Where appears for the first time the term Hodge-Tate representation. Can i find somewhere explanation of the terminology Hodge-Tate, Derham etc. for representations and Fontaine's rings.

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Hodge-Tate appears (in that name) at least as early as Serre's book "Abelian $\ell$-adic representations" (1968). Someone with a better knowledge of the literature may be able to beat that. – tkr Oct 25 '11 at 21:45

The notion of Hodge-Tate decomposition has been introduced by Tate, in 1967. (The paper itself is called $p$-divisible groups, and it appeared in the Proceedings of a conference on local fields that took place in Driebergen.) There, he shows that over a $p$-adic field, the $p$-adic Tate module $T_p(G)$ of an Abelian variety with good reduction $G$ possesses a kind of Hodge decomposition: $$T_p(G) \otimes_{\mathbf Z_p} {\mathbf C_p} \simeq \mathbf C_p^g \oplus \mathbf C_p(-1)^g,$$ as Galois modules, $\mathbf C_p(-1)$ denoting the action via the cyclotomic character, and $g$ being the dimension of $G$. This is reminiscent of the Hodge decomposition over the complex numbers.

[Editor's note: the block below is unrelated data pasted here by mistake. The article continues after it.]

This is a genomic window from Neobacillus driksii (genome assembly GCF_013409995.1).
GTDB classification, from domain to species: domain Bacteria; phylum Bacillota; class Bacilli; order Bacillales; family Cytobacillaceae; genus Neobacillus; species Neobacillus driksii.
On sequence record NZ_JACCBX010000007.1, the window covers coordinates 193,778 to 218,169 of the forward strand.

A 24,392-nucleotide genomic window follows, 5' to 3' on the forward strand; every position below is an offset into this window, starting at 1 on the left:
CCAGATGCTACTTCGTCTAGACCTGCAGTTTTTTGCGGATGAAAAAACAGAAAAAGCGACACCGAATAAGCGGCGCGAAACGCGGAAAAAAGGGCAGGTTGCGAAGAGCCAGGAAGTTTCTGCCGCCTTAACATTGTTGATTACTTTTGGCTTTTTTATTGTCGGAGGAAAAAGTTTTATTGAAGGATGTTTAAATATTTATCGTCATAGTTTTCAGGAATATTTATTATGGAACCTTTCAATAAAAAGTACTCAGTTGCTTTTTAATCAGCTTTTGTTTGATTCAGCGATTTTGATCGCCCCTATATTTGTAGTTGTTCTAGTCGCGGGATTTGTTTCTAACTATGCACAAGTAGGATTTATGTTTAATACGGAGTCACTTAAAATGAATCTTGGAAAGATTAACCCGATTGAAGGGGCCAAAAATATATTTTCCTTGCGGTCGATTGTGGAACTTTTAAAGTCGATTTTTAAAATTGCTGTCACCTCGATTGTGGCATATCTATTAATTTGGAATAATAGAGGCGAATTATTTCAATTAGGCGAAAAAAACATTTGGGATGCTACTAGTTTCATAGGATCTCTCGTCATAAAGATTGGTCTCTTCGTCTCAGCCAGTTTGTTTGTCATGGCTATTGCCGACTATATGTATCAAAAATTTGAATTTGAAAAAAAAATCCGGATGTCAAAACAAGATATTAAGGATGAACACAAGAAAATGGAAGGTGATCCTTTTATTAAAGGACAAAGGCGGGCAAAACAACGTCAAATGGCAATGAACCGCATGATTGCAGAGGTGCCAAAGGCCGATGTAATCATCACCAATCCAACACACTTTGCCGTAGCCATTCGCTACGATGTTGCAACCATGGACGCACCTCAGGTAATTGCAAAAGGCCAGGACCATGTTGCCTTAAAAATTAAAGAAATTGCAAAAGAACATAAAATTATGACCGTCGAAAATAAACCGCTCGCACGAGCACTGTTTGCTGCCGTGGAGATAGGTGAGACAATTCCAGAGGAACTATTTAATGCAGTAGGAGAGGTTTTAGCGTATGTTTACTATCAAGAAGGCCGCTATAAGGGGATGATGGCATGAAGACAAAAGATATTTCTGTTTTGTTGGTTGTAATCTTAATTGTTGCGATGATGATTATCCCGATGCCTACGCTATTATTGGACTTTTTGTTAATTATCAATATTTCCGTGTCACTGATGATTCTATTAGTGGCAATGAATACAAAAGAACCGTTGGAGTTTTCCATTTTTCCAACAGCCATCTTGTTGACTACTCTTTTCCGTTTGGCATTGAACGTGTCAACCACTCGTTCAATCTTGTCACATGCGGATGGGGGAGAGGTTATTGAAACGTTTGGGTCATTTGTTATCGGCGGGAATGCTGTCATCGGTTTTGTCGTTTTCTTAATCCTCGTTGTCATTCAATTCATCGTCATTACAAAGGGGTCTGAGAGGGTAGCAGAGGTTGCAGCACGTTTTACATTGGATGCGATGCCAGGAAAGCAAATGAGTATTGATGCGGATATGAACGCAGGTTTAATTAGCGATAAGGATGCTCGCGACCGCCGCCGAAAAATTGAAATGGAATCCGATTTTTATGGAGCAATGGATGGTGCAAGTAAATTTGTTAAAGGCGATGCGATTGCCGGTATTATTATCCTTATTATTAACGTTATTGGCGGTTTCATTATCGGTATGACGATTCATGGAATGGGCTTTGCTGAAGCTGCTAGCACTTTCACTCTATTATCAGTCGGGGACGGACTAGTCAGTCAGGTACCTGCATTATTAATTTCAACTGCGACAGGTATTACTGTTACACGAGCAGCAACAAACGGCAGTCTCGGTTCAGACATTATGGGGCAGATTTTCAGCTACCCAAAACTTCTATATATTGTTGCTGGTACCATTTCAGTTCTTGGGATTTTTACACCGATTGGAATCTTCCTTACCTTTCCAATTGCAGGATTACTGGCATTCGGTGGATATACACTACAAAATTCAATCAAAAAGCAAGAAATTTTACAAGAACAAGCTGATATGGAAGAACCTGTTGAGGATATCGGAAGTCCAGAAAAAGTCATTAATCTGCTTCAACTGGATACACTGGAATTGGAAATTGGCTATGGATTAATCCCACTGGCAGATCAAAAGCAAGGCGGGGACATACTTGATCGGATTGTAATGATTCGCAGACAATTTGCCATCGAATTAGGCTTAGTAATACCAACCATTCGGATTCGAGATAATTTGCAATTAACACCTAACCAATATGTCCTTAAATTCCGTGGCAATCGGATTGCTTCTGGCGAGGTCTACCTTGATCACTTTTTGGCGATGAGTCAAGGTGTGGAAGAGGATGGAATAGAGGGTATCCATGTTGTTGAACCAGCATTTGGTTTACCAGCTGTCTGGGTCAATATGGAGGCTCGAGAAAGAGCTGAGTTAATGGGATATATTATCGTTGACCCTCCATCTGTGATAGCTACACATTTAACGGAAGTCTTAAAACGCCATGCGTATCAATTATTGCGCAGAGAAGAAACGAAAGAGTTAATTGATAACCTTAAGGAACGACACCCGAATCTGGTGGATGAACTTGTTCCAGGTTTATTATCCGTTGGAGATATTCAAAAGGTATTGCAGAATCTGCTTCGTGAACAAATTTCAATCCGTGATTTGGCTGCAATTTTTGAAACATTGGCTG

It has been proved later, by Faltings, that the $p$-adic étale cohomology of any smooth projective variety over a $p$-adic local field admits a similar decomposition when tensored with $\mathbf C_p$: $$H^n(X,\mathbf Z_p)\otimes\mathbf C_p \simeq \bigoplus \mathbf C_p(i)^{h^{i,n-i}},$$ where $h^{i,n-i}=\dim H^i(X,\Omega_X^{n-i})$ are the Hodge numbers.
Now, there are other cohomology theories, the crystalline, the De Rham, etc. and the rings forged by Fontaine play the rôle that $\mathbf C_p$ (technically, the direct sum of all $\mathbf C_p(i)$) plays for the Hodge cohomology.